Probably in my top five books, ever. Partially because it’s hilarious, partially because it’s amazing how many different levels of story Bulgakov manages to shove into it. On the one level there is a satire of 30s Soviet Moscow and its literary establishment. There’s the idea of that establishment of atheists forced to deal with the fact that the devil’s in town. There’s a Faust story turned on its head. And then there’s the Master’s novel, which may have actually happened, at some point in history, the story of Pontius Pilate and a vagrant wanderer condemned to death. All of these stories interweave seamlessly, in a novel that is at once hilarious, poignant, and satisfying.
While it does help to have some prior knowledge of the time period and especially of literary figures, the edition that I own has a series of extensive end notes that explain and add context to certain names, areas of the city, and context of the time. I am always torn with whether to keep flipping back and forth or just to check at the end, but with this, a book that I re-read often, I end up just reading through it the first time and then going back and flipping around the second or third.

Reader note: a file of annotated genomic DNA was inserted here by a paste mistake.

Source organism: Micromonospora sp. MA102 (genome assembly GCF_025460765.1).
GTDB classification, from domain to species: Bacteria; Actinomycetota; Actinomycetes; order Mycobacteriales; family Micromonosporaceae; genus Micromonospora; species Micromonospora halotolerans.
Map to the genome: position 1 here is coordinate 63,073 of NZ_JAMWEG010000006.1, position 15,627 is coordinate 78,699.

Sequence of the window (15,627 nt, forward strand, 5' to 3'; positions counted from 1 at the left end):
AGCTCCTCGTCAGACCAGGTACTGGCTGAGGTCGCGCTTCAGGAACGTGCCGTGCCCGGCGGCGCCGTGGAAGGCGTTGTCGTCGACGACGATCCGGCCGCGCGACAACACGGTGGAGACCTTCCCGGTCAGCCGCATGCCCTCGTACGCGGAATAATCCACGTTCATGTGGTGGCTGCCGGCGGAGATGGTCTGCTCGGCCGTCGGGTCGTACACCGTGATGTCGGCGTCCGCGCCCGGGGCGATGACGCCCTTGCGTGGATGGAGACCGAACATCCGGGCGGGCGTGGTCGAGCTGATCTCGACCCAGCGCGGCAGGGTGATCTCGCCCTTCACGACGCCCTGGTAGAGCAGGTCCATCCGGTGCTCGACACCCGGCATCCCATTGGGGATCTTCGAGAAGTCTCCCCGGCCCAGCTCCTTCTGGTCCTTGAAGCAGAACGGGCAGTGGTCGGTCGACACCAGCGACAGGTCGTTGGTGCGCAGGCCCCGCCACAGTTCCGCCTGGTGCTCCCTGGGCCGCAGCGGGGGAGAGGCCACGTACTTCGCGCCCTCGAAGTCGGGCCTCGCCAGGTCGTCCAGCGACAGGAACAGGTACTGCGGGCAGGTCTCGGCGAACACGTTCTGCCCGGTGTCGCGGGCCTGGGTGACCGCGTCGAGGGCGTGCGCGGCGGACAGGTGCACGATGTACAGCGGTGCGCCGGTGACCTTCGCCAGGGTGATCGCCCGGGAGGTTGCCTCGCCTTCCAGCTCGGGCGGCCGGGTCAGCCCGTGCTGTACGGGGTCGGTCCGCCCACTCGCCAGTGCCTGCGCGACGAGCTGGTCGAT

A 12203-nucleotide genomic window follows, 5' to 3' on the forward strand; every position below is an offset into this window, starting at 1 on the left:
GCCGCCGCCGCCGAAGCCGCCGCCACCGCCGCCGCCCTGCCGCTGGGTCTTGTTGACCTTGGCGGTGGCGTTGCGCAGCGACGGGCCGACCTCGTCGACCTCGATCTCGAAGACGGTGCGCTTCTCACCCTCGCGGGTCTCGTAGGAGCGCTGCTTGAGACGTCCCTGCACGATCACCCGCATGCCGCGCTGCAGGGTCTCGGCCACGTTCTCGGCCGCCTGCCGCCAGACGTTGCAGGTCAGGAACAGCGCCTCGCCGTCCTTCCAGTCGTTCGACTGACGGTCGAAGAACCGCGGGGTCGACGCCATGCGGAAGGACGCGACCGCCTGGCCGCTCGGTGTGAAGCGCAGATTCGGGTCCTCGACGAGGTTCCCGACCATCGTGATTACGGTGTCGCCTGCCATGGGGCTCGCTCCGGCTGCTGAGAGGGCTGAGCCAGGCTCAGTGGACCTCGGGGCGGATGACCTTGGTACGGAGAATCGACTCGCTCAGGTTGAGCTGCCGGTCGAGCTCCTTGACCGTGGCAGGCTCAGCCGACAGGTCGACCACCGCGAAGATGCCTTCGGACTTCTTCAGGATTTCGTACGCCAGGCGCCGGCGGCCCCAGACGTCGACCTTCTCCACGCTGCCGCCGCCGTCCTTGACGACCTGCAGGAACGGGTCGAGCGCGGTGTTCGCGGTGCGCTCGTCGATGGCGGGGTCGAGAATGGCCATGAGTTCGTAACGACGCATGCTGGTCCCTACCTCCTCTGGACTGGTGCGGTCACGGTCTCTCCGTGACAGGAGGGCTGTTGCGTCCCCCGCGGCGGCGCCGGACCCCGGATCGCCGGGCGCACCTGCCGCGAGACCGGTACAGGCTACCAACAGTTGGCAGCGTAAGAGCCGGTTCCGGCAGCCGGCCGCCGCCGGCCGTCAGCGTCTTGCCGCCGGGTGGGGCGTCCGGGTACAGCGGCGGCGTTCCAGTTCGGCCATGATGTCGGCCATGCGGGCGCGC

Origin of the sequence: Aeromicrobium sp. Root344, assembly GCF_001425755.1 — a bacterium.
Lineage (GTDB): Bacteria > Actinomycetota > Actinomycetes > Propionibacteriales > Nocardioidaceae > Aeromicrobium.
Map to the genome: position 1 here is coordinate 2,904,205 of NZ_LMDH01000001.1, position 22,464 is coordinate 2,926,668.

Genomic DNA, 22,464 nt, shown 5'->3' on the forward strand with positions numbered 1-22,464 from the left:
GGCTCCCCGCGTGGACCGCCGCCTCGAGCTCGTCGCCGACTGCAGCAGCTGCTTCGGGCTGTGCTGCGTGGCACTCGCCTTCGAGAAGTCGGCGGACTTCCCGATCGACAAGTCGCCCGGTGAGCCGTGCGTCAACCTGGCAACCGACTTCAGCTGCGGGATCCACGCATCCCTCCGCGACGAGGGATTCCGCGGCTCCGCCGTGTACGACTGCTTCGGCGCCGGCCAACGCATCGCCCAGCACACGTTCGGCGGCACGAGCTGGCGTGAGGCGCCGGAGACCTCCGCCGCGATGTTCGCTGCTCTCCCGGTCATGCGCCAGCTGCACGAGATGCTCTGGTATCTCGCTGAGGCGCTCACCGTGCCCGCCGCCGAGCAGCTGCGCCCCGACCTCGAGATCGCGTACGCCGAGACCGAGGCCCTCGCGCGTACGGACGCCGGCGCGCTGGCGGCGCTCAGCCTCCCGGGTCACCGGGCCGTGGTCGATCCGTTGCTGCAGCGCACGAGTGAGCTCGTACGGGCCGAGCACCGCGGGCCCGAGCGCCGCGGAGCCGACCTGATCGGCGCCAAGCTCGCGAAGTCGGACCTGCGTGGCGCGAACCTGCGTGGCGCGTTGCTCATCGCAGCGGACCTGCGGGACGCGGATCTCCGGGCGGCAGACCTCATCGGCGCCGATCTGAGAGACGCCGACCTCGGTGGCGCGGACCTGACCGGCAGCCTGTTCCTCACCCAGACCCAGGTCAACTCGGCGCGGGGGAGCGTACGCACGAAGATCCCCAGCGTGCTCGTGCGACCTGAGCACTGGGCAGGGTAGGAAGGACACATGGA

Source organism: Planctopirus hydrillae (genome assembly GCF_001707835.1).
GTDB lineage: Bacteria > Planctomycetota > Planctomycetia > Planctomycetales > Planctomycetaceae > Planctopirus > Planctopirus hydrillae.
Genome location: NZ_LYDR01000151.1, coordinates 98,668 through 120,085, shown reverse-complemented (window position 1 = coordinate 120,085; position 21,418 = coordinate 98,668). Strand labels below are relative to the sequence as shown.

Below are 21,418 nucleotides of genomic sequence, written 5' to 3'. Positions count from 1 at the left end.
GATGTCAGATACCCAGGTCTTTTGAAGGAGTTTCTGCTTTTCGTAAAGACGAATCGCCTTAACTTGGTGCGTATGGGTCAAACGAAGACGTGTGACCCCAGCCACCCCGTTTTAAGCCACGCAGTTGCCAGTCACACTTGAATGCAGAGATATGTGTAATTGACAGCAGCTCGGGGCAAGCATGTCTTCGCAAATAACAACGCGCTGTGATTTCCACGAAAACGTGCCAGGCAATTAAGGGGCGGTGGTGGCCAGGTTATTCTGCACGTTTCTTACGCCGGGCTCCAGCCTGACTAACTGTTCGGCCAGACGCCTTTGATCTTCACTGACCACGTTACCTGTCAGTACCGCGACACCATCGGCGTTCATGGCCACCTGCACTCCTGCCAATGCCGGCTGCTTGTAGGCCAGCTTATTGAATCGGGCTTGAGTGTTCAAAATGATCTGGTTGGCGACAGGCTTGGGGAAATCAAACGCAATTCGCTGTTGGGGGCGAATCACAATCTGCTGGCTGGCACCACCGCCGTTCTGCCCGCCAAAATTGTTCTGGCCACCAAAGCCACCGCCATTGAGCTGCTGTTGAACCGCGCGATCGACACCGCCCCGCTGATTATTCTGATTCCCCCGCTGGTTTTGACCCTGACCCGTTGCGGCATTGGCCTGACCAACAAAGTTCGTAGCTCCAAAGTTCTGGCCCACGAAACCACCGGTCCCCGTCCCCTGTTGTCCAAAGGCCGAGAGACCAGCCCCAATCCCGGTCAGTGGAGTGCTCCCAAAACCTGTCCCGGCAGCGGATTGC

I don’t actually have a whole lot to say about this book other than that it is wonderful and you should read it. Bulgakov’s dry and ridiculous humor is a great embroidery for both the ridiculous goings-on of insane poets confined to mental institutions, the greed of the new rich, confronted with the devil, and the touching love story of the devoted Margarita as she tries to save the Master from ruin.
Margarita is an enigmatic figure but a touching one. In a subversion of the traditional Faust tale it is she who bargains for the Master, she who is at the risk of losing everything. But because she is too proud to ask for anything, and so purely devoted to him, and kind to those who need mercy, things turn out differently than one might expect. She is a fantastic heroine, and the scene where she is forced to act as the hostess to Woland’s ball is one of the most fascinating ones in the entire book.
(I lied when I said I didn’t have much to say about this, I guess!)
Anyway, Bulgakov should be read more often, and especially this book.